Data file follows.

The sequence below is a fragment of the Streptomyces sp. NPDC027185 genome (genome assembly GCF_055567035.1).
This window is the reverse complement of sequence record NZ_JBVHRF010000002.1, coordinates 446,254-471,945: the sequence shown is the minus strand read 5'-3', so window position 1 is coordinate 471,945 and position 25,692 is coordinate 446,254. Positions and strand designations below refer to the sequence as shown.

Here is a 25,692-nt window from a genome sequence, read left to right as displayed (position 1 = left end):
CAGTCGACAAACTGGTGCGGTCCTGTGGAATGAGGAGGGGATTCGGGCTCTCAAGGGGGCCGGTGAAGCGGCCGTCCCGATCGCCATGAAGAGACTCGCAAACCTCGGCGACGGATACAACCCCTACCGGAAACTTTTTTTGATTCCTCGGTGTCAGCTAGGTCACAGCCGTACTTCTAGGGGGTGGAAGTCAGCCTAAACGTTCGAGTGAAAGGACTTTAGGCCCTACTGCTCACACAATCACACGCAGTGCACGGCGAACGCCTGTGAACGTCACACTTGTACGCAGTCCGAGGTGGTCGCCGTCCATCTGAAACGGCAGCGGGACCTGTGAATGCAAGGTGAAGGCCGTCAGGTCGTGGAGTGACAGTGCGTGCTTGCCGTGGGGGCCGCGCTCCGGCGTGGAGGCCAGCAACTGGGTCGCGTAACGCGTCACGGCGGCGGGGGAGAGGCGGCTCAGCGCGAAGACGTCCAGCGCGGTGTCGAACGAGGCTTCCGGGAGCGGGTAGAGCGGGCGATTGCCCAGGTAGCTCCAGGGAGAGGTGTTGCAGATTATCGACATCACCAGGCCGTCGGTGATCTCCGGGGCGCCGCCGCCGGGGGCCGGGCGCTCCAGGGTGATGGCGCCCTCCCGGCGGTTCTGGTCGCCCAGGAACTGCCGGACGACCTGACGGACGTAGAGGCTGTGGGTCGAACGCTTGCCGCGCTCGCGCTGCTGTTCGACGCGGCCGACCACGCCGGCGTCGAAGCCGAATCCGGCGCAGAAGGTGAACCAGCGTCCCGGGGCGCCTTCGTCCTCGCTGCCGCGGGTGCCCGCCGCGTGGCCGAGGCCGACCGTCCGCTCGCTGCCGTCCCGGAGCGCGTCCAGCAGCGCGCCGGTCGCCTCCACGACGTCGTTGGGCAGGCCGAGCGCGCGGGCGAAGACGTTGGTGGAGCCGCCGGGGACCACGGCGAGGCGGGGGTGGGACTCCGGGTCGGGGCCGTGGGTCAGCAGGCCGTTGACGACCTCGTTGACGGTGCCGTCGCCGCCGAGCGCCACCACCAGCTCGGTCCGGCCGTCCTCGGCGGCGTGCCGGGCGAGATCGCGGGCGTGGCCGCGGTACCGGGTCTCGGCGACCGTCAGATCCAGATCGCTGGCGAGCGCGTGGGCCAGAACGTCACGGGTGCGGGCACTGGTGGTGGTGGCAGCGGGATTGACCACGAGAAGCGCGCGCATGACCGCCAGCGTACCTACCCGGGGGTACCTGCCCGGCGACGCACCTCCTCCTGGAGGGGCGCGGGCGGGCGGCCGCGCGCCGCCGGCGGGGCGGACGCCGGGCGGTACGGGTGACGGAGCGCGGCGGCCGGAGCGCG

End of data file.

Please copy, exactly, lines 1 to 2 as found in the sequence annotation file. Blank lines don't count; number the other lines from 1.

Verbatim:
The sequence below is a fragment of the Streptomyces sp. NPDC027185 genome (genome assembly GCF_055567035.1).
This window is the reverse complement of sequence record NZ_JBVHRF010000002.1, coordinates 446,254-471,945: the sequence shown is the minus strand read 5'-3', so window position 1 is coordinate 471,945 and position 25,692 is coordinate 446,254. Positions and strand designations below refer to the sequence as shown.